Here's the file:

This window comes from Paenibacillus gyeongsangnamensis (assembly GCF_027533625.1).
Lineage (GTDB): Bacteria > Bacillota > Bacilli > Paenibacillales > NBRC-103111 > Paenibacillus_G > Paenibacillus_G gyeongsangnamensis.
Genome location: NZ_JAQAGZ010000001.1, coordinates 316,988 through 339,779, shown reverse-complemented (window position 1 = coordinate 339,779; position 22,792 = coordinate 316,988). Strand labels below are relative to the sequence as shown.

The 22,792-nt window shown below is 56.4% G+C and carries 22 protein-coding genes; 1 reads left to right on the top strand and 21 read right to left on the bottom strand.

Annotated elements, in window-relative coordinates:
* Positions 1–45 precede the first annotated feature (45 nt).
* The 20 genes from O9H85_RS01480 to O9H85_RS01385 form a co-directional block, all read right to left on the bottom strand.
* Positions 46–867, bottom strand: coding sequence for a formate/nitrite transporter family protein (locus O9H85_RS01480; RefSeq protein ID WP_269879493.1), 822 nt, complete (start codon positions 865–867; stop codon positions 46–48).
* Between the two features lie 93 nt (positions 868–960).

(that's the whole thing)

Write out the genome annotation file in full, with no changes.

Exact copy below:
This window comes from Paenibacillus gyeongsangnamensis (assembly GCF_027533625.1).
Lineage (GTDB): Bacteria > Bacillota > Bacilli > Paenibacillales > NBRC-103111 > Paenibacillus_G > Paenibacillus_G gyeongsangnamensis.
Genome location: NZ_JAQAGZ010000001.1, coordinates 316,988 through 339,779, shown reverse-complemented (window position 1 = coordinate 339,779; position 22,792 = coordinate 316,988). Strand labels below are relative to the sequence as shown.

The 22,792-nt window shown below is 56.4% G+C and carries 22 protein-coding genes; 1 reads left to right on the top strand and 21 read right to left on the bottom strand.

Annotated elements, in window-relative coordinates:
* Positions 1–45 precede the first annotated feature (45 nt).
* The 20 genes from O9H85_RS01480 to O9H85_RS01385 form a co-directional block, all read right to left on the bottom strand.
* Positions 46–867, bottom strand: coding sequence for a formate/nitrite transporter family protein (locus O9H85_RS01480; RefSeq protein ID WP_269879493.1), 822 nt, complete (start codon positions 865–867; stop codon positions 46–48).
* Between the two features lie 93 nt (positions 868–960).